Models can be drawn using traditional drafting techniques either by hand or on the computer. After they have been accurately dimensioned, these drawings are then turned into perfect models by turning or constructing them in plaster using various methods, or machining them on a CNC machine in an appropriate material.

All models need to be sealed so that the surface is non-porous. Models can be hand thrown, but again, they need to have perfectly even wall thickness throughout the piece, as well as sufficiently designed rims and feet. Models need to have a hard surface, since much work is done up to and including that surface. Soft models made of Styrofoam, modeling clay, etc. are not suitable, though there are situations where these materials can be used as adjuncts to a hard surfaced model. Every model must also have draft, which is deviation from the vertical. If there is no draft, the item will not release from the mold.

The more changes in direction on a surface of the piece, the more complicated the mold needs to be, and the greater the number of necessary mold parts. Outside edges or corners should have their edges relieved, and inside corners need to have a fillet. When designing for machine production, it is important to know how these machines function and how the clay needs to work with the specific tooling.

It is very important to stress that the model must be perfect in all ways. While skilled mold and model makers can usually correct minor defects, it is necessary that the potter prepare the model as perfectly as possible. Many hours of production time can easily be wasted if the model is not correct.

The Art of Slip Casting

Slip casting is perhaps a universal method of ceramic manufacturing. In fact, it is acknowledged to be one of the oldest methods of making duplications. Slip casting uses porous plaster molds and clay in a liquid state, known as slip. Simply put, the slip is poured into the hollow mold and left in the mold for a calculated length of time. The leftover slip is then poured out and the resulting ceramic shell shrinks inwards, releasing itself from the mold. After it has set up sufficiently, it is removed from the mold and trimmed. Parts can be assembled at this stage. After the greenware is dried, it is then bisque fired and glazed.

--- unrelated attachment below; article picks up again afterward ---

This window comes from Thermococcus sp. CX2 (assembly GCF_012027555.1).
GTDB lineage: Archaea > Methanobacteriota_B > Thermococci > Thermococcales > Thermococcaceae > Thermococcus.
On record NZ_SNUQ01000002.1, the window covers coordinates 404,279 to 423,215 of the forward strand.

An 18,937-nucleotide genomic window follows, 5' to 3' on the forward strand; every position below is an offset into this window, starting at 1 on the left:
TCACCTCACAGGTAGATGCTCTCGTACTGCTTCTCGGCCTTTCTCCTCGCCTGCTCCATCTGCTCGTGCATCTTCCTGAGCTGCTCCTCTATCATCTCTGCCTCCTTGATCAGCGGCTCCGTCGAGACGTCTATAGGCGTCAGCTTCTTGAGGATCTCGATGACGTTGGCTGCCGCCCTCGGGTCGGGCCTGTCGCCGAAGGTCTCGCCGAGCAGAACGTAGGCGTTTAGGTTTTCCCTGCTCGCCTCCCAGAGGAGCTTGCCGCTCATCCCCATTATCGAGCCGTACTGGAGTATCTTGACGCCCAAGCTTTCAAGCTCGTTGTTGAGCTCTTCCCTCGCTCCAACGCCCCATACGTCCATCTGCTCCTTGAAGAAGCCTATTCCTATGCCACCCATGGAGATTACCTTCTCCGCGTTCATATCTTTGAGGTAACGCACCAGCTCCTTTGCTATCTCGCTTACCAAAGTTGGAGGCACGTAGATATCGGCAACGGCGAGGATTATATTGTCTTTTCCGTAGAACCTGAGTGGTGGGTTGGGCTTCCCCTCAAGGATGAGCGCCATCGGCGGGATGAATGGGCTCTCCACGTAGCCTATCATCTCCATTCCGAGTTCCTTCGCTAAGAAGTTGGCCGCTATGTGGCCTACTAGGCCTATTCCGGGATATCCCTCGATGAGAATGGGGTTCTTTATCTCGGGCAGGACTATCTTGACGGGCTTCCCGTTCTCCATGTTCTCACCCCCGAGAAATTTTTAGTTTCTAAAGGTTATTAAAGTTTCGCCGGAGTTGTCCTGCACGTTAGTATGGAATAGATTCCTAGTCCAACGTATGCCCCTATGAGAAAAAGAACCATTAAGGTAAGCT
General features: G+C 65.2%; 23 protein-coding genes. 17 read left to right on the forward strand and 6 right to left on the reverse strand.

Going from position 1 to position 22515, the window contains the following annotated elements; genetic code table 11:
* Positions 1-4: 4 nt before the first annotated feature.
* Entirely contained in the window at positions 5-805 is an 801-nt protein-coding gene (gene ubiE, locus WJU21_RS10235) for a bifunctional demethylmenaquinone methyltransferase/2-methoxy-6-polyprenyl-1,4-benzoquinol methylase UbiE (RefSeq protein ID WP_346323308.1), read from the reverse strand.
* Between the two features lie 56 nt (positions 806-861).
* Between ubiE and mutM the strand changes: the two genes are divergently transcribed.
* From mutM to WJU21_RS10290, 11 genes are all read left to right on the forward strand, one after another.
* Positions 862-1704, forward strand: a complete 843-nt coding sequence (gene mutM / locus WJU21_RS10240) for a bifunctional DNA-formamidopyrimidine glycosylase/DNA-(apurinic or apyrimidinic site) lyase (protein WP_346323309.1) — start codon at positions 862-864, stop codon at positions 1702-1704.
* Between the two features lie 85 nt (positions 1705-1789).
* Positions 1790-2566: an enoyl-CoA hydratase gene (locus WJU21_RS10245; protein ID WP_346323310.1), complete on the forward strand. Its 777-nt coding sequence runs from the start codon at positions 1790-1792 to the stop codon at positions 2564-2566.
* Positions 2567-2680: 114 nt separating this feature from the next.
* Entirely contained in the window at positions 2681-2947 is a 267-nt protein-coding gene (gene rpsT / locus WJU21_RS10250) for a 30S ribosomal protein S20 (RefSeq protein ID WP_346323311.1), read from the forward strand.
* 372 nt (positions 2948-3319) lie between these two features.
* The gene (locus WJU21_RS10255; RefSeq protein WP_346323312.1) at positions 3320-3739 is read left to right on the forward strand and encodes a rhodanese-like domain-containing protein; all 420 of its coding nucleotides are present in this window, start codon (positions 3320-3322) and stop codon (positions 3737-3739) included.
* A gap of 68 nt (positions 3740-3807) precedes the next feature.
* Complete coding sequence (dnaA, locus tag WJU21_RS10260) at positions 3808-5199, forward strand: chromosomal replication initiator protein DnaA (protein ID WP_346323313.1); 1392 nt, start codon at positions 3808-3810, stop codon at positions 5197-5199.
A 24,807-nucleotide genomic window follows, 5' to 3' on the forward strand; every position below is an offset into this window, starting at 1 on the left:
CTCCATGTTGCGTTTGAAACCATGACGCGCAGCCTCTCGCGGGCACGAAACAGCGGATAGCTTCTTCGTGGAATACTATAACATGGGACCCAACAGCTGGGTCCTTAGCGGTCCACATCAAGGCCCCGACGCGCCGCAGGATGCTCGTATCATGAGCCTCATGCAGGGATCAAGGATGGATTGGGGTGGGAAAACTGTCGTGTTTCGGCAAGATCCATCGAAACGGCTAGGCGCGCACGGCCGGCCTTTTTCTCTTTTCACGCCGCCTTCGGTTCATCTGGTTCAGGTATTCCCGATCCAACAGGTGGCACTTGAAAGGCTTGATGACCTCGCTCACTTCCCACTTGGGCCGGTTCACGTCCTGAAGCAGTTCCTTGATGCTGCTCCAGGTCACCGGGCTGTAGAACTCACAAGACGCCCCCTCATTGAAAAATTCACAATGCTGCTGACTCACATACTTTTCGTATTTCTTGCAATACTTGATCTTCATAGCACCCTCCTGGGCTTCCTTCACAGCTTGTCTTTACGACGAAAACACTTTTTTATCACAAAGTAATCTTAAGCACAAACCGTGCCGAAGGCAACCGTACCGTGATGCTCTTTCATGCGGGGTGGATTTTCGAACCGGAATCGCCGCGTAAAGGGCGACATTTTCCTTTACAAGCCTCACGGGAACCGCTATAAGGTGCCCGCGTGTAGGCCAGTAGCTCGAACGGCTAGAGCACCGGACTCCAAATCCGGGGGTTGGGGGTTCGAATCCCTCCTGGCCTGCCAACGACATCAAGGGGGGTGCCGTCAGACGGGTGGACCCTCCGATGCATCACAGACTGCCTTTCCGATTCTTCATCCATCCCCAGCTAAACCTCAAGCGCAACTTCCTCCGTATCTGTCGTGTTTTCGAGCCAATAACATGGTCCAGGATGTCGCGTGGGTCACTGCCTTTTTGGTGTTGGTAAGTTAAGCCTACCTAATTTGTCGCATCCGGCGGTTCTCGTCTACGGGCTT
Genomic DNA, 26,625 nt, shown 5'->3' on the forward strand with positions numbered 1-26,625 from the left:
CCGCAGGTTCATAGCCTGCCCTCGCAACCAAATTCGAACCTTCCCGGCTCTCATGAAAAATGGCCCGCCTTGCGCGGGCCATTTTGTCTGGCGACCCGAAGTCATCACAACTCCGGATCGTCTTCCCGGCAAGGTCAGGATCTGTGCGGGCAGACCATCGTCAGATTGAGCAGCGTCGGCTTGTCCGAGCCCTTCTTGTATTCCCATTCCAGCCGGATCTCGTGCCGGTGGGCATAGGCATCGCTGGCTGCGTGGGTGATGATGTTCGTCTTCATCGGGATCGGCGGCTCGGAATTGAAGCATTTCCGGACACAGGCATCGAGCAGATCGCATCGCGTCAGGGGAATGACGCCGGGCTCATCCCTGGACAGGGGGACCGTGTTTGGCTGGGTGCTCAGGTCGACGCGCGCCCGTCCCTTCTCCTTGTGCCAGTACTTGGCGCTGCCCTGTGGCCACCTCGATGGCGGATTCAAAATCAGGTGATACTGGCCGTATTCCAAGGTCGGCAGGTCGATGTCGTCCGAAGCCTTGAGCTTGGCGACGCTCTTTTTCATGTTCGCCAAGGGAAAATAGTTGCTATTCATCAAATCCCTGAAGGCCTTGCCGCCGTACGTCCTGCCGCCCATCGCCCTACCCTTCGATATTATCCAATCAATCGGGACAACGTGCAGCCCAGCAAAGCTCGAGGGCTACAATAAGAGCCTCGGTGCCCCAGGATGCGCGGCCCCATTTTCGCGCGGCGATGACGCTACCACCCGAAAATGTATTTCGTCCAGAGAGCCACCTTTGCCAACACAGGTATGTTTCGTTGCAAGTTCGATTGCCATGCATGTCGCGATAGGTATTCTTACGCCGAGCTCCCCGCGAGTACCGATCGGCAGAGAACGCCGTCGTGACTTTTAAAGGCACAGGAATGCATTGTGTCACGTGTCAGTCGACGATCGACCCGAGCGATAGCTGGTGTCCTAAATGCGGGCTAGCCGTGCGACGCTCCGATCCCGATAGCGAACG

To arrive at the finished ware, however, a series of methodical steps needs to be followed. These steps each comprise a part of the entire slip casting mold system, which includes the model, the block mold, the case mold and the working mold.

The block mold is hand made from the model using Pottery Plaster #1 or an equivalent plaster. The mold maker must determine where the parting lines will be, and this determines the number of pieces that comprise the mold. The castings need to be able to be released from the mold, which is why multiple parts are necessary. Of course, some simple shapes may only require a two-part mold. The mold maker will also determine the location and configuration of the spare, or reservoir, for the slip. The block mold will also contain the keys, which are the locking devices on each mold part that “key” each piece together. The parts of the block mold, when assembled, are held together by rubber bands or mold straps with buckles, just as the parts of the case mold and ensuing working molds will be.

It is also important at this stage for the mold maker to project ahead and visualize how the case mold, also called the master or mother mold, will be made from each of these separate parts of the block mold. Some of the options include a hard case with side rails, a one-piece rubber case with integral side rails, or a combination case using both rubber and gypsum. The mold maker will determine which type of case mold will be most practical from a working point of view, as well as what will be most feasible financially. For example, rubber molding products are generally expensive, but the cost of labor to make the working molds from a rubber case is reduced as there is little surface preparation necessary compared to an all gypsum hard case with separate side rails.